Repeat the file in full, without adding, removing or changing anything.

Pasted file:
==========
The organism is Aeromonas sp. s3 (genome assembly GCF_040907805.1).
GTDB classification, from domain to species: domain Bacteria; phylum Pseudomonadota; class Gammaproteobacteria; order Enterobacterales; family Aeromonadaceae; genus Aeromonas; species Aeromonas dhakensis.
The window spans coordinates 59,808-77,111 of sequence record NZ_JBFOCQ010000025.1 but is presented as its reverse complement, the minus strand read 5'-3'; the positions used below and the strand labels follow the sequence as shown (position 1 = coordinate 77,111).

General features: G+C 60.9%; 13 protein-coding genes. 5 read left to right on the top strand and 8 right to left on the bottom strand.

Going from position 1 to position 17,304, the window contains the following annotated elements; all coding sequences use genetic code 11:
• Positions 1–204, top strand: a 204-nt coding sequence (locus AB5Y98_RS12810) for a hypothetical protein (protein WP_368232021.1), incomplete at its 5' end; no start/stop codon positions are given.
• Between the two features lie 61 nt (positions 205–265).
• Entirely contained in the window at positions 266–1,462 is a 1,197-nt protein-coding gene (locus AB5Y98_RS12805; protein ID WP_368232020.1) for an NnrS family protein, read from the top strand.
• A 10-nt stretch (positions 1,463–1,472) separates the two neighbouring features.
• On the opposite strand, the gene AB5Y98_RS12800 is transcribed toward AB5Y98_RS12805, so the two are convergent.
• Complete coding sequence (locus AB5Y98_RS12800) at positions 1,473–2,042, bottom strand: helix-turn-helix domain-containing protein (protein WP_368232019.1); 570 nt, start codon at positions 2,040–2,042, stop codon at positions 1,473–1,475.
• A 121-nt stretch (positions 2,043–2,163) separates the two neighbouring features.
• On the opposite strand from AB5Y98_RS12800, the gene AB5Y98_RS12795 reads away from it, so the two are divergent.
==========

The organism is Aeromonas sp. s3 (genome assembly GCF_040907805.1).
GTDB classification, from domain to species: domain Bacteria; phylum Pseudomonadota; class Gammaproteobacteria; order Enterobacterales; family Aeromonadaceae; genus Aeromonas; species Aeromonas dhakensis.
The window spans coordinates 59,808-77,111 of sequence record NZ_JBFOCQ010000025.1 but is presented as its reverse complement, the minus strand read 5'-3'; the positions used below and the strand labels follow the sequence as shown (position 1 = coordinate 77,111).

General features: G+C 60.9%; 13 protein-coding genes. 5 read left to right on the top strand and 8 right to left on the bottom strand.

Going from position 1 to position 17,304, the window contains the following annotated elements; all coding sequences use genetic code 11:
• Positions 1–204, top strand: a 204-nt coding sequence (locus AB5Y98_RS12810) for a hypothetical protein (protein WP_368232021.1), incomplete at its 5' end; no start/stop codon positions are given.
• Between the two features lie 61 nt (positions 205–265).
• Entirely contained in the window at positions 266–1,462 is a 1,197-nt protein-coding gene (locus AB5Y98_RS12805; protein ID WP_368232020.1) for an NnrS family protein, read from the top strand.
• A 10-nt stretch (positions 1,463–1,472) separates the two neighbouring features.
• On the opposite strand, the gene AB5Y98_RS12800 is transcribed toward AB5Y98_RS12805, so the two are convergent.
• Complete coding sequence (locus AB5Y98_RS12800) at positions 1,473–2,042, bottom strand: helix-turn-helix domain-containing protein (protein WP_368232019.1); 570 nt, start codon at positions 2,040–2,042, stop codon at positions 1,473–1,475.
• A 121-nt stretch (positions 2,043–2,163) separates the two neighbouring features.
• On the opposite strand from AB5Y98_RS12800, the gene AB5Y98_RS12795 reads away from it, so the two are divergent.